While I can’t fully explore how Masters Of The Universe: Revelation works on its own merits without seeing it, research tells me that as an adaptation it has many flaws. So how would I do a proper reboot? I don’t need to do a huge article pseudo-pitch because we already have a fantastic reboot of He-Man & The Masters Of The Universe from 2002, produced by Mike Young Productions as part of Mattel’s relaunch of the toys. Frankly I didn’t like the way those figures were designed. There were figures with necks and limbs in partial poses, the end results just looked ugly, and they didn’t come with mini-comics. The show however was really, really good.
The writers and showrunners showed respect to the original series, though there are a few points I could nitpick in a full review. That’s not what Saturday Night Showcase is though. It’s a showcase of cool stuff worth checking out. The 2000s series fixed a number of complaints that were made of the show by that point. Adam looks just different enough from He-Man that you believe nobody makes the connection. We get more origins–the first episode is in fact He-Man’s origin. The video I’m using as of this writing also included the season two episode “The Power Of Grayskull”, the origin of the powers themselves, though the poster starts with “The Beginning”, a three-part story originally aired as one movie (I wish the editor had used that version…would have saved some time, too) that tells how Adam first becomes He-Man. The characters feel like the characters you grew up with updated for a new audience. They have the same or close-enough personalities, there isn’t a need for a body count of your favorite toys/characters, and it still has the same quality of animation that Revelation has, at least for its time. Enjoy.
See, if Kevin Smith was trying to continue this series (what we get is just another continuity), he would have had more to work with. The 2000s series had a running continuity rather than the done-in-one stories. Early episodes see Adam struggling with his new role as champion of Eternia versus wanting to be himself. Teela still gets to be badass without being a pain in the ass. She’s just as strong as she ever was while still being female, a bit more tomboyish than her predecessor despite the long ponytail but still obviously Teela…and we had a potential story arc involving what could be her birth father. Yes, Teela is still the Sorceress’ daughter, but we get hits at who daddy is, and this show puts more weight into the Sorceress and her necessary reluctance to serve as Teela’s mother for good reasons, while debating those reasons honestly through adopted father Man-At-Arms. We also learn (partially not until season two) how Keldor became Skeletor and this universe’s ties to the Horde. Had the show continued She-Ra would have also made her debut while season two focuses on an invasion by the Snake Men as a third column, which is also handled well. This show knows how to evolve and advance their characters while still keeping them feel like the characters 80s kids grew up with.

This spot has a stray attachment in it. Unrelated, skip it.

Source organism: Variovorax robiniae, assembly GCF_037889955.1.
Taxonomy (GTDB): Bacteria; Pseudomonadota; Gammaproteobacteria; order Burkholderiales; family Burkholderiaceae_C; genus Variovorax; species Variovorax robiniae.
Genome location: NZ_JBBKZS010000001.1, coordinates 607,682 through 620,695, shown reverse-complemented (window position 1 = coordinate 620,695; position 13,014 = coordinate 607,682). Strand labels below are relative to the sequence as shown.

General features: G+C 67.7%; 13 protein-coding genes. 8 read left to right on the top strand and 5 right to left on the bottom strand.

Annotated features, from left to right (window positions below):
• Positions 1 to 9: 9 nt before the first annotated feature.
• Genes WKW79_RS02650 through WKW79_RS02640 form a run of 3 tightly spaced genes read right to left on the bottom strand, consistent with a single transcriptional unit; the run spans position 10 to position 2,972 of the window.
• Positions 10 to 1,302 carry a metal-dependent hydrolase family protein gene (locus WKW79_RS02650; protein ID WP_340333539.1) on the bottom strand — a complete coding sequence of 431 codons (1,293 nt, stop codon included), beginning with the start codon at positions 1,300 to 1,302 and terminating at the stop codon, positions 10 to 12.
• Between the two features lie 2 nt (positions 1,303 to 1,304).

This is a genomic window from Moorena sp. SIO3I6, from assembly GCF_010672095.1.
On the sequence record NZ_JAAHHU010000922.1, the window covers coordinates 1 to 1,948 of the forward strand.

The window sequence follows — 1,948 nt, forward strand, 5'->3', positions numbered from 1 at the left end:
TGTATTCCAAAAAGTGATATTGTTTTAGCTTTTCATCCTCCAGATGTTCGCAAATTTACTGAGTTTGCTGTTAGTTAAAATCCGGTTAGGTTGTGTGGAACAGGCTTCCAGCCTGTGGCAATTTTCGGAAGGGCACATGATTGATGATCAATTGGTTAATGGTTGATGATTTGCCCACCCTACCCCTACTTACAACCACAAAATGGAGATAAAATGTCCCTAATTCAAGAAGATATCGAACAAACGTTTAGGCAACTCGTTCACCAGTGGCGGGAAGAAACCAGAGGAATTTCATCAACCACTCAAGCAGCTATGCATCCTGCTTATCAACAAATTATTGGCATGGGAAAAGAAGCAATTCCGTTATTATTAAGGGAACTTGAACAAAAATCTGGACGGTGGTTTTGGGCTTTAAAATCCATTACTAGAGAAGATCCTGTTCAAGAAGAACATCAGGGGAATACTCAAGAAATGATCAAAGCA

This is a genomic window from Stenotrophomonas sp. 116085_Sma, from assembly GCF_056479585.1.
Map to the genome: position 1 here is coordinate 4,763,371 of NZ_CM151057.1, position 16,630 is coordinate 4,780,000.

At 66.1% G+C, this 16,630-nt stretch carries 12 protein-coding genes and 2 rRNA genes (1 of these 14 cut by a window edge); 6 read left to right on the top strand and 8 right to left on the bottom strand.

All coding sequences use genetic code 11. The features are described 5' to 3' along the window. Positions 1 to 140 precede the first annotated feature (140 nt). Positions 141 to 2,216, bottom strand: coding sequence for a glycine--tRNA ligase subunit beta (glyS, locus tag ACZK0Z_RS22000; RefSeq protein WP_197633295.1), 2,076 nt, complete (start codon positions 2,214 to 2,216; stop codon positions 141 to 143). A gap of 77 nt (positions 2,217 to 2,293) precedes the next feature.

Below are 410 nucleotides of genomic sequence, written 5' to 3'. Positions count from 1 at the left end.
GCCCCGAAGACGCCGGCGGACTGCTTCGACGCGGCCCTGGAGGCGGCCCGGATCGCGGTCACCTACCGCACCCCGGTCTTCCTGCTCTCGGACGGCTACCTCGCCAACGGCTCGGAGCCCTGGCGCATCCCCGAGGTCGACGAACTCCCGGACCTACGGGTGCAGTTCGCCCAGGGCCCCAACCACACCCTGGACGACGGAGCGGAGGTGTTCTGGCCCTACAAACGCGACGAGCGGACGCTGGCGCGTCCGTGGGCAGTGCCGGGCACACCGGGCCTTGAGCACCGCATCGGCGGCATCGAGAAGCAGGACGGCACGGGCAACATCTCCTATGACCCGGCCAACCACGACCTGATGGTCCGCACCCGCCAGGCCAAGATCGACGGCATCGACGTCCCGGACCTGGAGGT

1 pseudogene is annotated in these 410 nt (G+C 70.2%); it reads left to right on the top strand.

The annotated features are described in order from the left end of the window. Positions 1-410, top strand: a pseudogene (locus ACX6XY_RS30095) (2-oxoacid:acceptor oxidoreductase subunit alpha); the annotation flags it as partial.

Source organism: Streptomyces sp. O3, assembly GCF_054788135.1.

Outside of the minor adaptation nitpicks I could point out and the show gets better on (except that Cringer/Battlecat is no longer a character due to his lack of speech, reduced to being He-Man’s mount) all the jumping around and bounding with a boom can be overdone at times while at others they do achieve the desired effect of making them look powerful and awesome. Sadly, while the series has had home video releases, it’s not available on any streaming service legally as of this writing. However, the rights owners don’t seem to care about the various video postings (again, as of this writing, which is how I’m able to bring you this showcase) while the other two shows are available on the official YouTube channel and various streaming platforms. If the Netflix version left a bad taste in your mouth, or even if you really liked it, check out this version and see how you can have a quality product that succeeds as a quality adaptation.